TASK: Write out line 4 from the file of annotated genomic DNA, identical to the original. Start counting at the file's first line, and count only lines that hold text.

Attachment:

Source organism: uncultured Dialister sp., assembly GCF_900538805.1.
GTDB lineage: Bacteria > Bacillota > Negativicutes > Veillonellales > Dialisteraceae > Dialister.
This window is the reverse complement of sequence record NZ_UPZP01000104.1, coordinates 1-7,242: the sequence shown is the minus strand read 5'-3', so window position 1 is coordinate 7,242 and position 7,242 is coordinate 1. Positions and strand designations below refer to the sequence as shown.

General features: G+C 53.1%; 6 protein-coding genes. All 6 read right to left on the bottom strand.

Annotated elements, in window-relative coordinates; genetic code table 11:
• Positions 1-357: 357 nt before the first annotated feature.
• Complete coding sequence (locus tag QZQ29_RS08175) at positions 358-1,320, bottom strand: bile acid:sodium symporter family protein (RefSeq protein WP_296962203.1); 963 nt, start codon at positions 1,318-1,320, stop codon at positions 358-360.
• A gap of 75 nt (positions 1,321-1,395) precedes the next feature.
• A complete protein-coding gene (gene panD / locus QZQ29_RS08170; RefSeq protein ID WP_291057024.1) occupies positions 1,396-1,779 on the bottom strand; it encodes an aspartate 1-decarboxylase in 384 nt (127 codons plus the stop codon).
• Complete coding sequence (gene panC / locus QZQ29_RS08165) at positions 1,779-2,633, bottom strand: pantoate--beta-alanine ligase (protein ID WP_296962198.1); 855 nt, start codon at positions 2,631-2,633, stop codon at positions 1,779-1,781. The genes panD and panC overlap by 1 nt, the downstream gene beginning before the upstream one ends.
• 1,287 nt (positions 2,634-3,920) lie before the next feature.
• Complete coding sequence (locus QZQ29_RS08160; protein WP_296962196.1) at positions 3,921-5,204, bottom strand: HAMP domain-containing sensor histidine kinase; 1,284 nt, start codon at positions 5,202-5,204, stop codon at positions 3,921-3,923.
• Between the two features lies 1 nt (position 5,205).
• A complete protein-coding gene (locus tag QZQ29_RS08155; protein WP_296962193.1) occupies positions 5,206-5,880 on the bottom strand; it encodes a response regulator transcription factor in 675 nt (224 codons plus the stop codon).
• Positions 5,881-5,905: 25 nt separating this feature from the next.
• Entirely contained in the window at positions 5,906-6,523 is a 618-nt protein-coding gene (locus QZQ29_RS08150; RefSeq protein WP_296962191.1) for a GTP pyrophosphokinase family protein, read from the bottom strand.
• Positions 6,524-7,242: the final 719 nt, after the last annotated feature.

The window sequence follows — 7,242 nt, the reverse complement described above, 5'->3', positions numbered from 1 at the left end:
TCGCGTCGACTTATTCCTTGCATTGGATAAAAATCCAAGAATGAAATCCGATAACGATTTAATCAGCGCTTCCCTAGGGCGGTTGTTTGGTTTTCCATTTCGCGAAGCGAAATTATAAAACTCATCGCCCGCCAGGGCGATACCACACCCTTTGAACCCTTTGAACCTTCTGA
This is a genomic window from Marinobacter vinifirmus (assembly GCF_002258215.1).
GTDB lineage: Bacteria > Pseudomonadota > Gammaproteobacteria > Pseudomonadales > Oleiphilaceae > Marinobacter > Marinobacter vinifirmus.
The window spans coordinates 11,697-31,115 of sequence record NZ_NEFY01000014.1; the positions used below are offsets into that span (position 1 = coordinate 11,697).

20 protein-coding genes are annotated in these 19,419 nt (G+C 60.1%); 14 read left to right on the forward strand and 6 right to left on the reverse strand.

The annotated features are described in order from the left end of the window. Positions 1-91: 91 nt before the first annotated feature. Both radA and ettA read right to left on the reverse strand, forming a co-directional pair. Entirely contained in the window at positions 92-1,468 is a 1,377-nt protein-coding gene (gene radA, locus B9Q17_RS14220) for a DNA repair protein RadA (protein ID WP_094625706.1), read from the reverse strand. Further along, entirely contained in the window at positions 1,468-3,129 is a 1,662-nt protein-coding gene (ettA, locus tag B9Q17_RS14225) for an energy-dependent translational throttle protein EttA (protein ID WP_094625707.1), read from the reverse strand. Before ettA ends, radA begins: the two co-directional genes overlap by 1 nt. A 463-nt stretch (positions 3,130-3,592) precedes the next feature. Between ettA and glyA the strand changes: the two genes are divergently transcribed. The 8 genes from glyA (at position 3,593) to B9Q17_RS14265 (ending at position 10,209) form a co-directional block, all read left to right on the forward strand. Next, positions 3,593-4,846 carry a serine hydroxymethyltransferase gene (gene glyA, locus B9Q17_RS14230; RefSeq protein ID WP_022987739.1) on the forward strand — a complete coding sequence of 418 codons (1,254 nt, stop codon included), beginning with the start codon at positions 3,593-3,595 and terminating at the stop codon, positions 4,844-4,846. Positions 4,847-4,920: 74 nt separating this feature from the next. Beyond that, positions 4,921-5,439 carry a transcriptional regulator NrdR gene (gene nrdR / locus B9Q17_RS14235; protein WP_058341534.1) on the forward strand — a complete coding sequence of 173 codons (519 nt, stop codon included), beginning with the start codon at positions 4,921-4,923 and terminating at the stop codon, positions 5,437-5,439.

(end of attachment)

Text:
General features: G+C 53.1%; 6 protein-coding genes. All 6 read right to left on the bottom strand.